Share This Page

Sewickley Academy administrator Claudia Gallant remembered

| Wednesday, April 24, 2013, 9:00 p.m.
Claudia Gallant

A reception to celebrate the life of the late Sewickley Academy administrator Claudia Gallant will be held from 4 to 6 p.m. Sunday in the Hansen Library.

Gallant died April 21 surrounded by her family after a battle with lung cancer.

A short program in honor of the school official will begin at 5 p.m. Sunday with remarks and music.

In addition, the academy has established the Claudia Gallant Global Studies Fund, an endowed fund providing financial aid for students engaged in travel, study and service, to honor her.

School officials list the crowning achievement of Gallant's tenure as the design and implementation of the school's Global Studies program, which now boasts four Global Studies Certificate graduates and 25 current participants.

It features formal exchange agreements with schools in five foreign countries and study and travel opportunties in at least four others.

Gallant arrived at Sewickley Academy in July 2006 to take the newly created position of director of academic affairs. Her title later was changed to assistant head of school for academic affairs.

As chief academic officer of the school, Gallant led curriculum development and was responsible for the ongoing professional development of academy faculty.

Ken Goleski, dean of students in the senior school, said he always will remember how much Gallant loved a good conversation with colleagues about a current trend or idea. He said she taught him about patience, perseverance and working through a struggle.

“Claudia's greatest strength (and her greatest gift to her friends) was her ability to listen and then help you process through any problem,” he said.

“Furthermore, completely free of prejudice and judgment, she was a remarkably comforting and calming person.”

She also oversaw the transformation of the school's Teachers as Partners program for the new employee mentoring program, which received national recognition as a model for supporting new employees.

Prior to her arrival at Sewickley Academy, Gallant served as executive director of The Global Connections Foundation and also had served for five years as vice president for professional development with the National Association of Independent Schools.

She began her career teaching English at Chatham Hall in Virginia and Phillips Exeter Academy in New Hampshire.

She later served as the director of professional development programs for Fitchburg State College in Massachusetts.

She earned her bachelor's degree in English at Emmanuel College in Boston and went on to earn her master's degree in English at the University of Michigan, where she also competed the coursework for a doctorate in English.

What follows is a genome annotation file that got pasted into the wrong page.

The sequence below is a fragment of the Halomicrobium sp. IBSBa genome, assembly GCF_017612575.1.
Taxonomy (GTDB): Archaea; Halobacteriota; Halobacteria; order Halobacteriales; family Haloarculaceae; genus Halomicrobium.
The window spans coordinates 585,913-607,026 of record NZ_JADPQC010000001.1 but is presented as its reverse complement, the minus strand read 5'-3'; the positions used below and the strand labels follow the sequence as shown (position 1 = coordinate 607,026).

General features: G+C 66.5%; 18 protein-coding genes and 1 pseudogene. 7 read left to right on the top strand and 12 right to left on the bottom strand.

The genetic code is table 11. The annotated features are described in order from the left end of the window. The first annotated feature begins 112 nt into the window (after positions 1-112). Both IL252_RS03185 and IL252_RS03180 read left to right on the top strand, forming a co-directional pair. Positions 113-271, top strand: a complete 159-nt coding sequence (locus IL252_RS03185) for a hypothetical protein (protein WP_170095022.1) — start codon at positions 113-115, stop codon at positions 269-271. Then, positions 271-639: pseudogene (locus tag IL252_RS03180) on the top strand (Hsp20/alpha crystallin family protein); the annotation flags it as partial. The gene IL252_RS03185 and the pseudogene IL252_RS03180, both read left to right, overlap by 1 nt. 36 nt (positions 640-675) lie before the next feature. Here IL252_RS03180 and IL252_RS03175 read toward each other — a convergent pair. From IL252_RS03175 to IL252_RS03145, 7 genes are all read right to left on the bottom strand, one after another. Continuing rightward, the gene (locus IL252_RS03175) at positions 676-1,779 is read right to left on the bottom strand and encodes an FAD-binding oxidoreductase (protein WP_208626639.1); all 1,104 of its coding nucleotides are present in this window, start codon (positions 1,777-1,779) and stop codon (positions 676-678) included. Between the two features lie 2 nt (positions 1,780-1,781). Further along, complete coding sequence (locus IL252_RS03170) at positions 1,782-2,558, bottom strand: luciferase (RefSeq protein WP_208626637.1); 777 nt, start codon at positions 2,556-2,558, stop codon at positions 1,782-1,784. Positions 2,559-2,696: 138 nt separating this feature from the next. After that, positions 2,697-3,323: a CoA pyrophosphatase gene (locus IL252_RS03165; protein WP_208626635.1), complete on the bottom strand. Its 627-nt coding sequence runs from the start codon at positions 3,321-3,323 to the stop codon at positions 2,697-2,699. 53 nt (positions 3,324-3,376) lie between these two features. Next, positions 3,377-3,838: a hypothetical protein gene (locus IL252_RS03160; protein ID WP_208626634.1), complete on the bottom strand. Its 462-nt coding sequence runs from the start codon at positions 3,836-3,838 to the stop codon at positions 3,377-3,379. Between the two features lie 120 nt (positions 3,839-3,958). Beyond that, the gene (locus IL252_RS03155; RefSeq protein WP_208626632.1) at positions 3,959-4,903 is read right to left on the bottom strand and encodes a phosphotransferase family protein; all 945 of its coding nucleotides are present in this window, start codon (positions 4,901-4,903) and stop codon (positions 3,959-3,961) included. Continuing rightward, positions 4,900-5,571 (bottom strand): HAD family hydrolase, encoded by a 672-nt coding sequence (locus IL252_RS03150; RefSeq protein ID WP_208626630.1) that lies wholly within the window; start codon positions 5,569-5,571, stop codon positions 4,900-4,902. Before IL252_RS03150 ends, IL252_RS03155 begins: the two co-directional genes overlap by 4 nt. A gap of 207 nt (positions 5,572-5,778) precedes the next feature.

A lover of dogs, she established a program at Misty Pines in Franklin Park to support the rehabilitation and training of abused dogs.

Also a music lover, she took up playing the piano after many years and often could be heard practicing a favorite Mozart piece.

Despite numerous setbacks since being diagnosed with stage-four cancer in October 2012, she continued to remain active with her friends, family and the academy.

In lieu of flowers, academy officials said Gallant expressed a wish that gifts be made to financial aid for the academy.

— Staff report

TribLIVE commenting policy

You are solely responsible for your comments and by using TribLive.com you agree to our Terms of Service.

We moderate comments. Our goal is to provide substantive commentary for a general readership. By screening submissions, we provide a space where readers can share intelligent and informed commentary that enhances the quality of our news and information.

While most comments will be posted if they are on-topic and not abusive, moderating decisions are subjective. We will make them as carefully and consistently as we can. Because of the volume of reader comments, we cannot review individual moderation decisions with readers.

We value thoughtful comments representing a range of views that make their point quickly and politely. We make an effort to protect discussions from repeated comments either by the same reader or different readers

We follow the same standards for taste as the daily newspaper. A few things we won't tolerate: personal attacks, obscenity, vulgarity, profanity (including expletives and letters followed by dashes), commercial promotion, impersonations, incoherence, proselytizing and SHOUTING. Don't include URLs to Web sites.

We do not edit comments. They are either approved or deleted. We reserve the right to edit a comment that is quoted or excerpted in an article. In this case, we may fix spelling and punctuation.

We welcome strong opinions and criticism of our work, but we don't want comments to become bogged down with discussions of our policies and we will moderate accordingly.

We appreciate it when readers and people quoted in articles or blog posts point out errors of fact or emphasis and will investigate all assertions. But these suggestions should be sent via e-mail. To avoid distracting other readers, we won't publish comments that suggest a correction. Instead, corrections will be made in a blog post or in an article.